The Ten Bridesmaids
- Understand that Jesus wanted his listeners to know how important it is to be ready for his second coming.
- Wonder and ask questions about Jesus' second coming.
- Sense how important it is for us to be ready for Jesus' return.
While this parable seems exotic and strange to us, like all of Jesus' parables it was based on ordinary life of his time.
A wedding in Jesus' day tended to be a big celebration, usually lasting several days and filled with feasting, laughter, and joy. It was more like a long weekend vacation than the typical wedding celebration of today. It's no wonder then that the Bible often uses the image of a wedding to describe the joyous celebration of the coming of God's kingdom. It's the "wedding supper of the Lamb" (Rev. 19:9), and the church is the bride of Christ (Eph. 5:25-27).
This parable focuses in on the beginning stages of a long, happy wedding celebration. It all began with the formal signing of a marriage contract by the groom in the presence of the bride's father or brothers. After such a signing friends of both the bride and the groom, including a number of selected young women (the ten virgins of the story), would lead a kind of parade at night, lighting the way with oil lamps, to the wedding hall and the waiting bride.
As so often happens in Jesus' parables, this apparently ordinary story takes an extraordinary twist. Some of the young women in the parade, faced with a delay on the part of the groom, run out of oil for their lamps. They have not anticipated this problem and have bought no extra oil in jars. When their lamps go out, they hurry out to buy more oil. In the meantime the groom and the rest of the entourage arrive at the wedding hall, the members of the wedding procession go in, and these five young women are shut out of the celebration---forced to miss the whole thing.
It's understandable for us to react by objecting, "How unfair! Just because they forgot to bring some spare oil?" Of course, Jesus could tell the story any way he wanted to in order to make his point, and the point in this case is that these young women were foolish. This doesn't necessarily mean they were habitually forgetful or flighty. In the language of the Bible, a fool is someone who has no regard either for God or for their neighbor. A fool is self-centered, living for the moment and for personal pleasure, with no concern either for the future or for the wellbeing of others. These young women were not just forgetful; their lack of preparation indicated that they lacked respect for the bride and groom, as well as proper concern for the significance of their responsibilities.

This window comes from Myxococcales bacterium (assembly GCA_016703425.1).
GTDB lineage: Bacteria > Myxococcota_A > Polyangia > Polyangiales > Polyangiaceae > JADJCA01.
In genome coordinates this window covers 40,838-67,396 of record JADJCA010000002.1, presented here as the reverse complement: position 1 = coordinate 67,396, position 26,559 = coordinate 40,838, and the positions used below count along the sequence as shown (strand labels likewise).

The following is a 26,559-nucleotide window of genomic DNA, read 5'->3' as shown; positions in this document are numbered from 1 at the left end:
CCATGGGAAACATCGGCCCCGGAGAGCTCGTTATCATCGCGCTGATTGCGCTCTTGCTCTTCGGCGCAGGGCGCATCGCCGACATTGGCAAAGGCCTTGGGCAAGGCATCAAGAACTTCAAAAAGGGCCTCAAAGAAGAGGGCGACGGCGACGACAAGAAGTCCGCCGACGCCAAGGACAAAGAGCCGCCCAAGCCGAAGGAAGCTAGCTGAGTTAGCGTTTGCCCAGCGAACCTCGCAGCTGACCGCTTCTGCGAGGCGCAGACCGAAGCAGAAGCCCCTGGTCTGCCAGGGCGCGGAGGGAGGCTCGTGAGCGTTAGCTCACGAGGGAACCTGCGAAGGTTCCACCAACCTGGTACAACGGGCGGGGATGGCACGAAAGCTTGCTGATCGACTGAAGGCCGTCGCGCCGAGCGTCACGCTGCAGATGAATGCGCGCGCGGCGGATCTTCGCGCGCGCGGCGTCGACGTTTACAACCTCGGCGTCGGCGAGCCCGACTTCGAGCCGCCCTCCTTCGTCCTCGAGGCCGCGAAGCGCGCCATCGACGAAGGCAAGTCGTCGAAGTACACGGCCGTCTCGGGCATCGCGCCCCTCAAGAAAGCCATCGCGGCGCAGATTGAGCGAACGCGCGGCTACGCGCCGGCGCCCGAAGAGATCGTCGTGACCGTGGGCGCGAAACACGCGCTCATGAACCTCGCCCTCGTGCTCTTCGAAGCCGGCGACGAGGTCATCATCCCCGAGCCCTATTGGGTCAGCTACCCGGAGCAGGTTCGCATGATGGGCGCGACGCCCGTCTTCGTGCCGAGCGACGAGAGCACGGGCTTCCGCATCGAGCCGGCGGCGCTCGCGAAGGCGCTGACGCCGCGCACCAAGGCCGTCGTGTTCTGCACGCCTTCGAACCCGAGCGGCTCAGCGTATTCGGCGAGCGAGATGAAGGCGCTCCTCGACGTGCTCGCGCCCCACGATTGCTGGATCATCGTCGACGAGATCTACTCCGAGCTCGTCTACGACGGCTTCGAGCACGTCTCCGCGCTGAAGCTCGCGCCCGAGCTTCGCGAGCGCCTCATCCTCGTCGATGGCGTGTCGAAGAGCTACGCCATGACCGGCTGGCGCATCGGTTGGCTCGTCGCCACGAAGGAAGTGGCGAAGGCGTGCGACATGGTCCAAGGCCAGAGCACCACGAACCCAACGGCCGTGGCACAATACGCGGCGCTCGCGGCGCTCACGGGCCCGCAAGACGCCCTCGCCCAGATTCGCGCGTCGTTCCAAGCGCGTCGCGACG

When these five young women finally do arrive and knock on the door, the message from the groom is unequivocal: "I don't know you." In other words, if you don't arrive in your proper place with the wedding party, you have neither identity nor welcome at the celebration.
Jesus tells this somber story as a warning. While he graciously invites us to the great feast of God's kingdom that culminates in a new heaven and a new earth, he also warns us that a time will come when the door will be closed. If we want to enter, we must take our part by acting responsibly now, by following Jesus and serving his kingdom. It is evident from Jesus' words that there will be no second chances.
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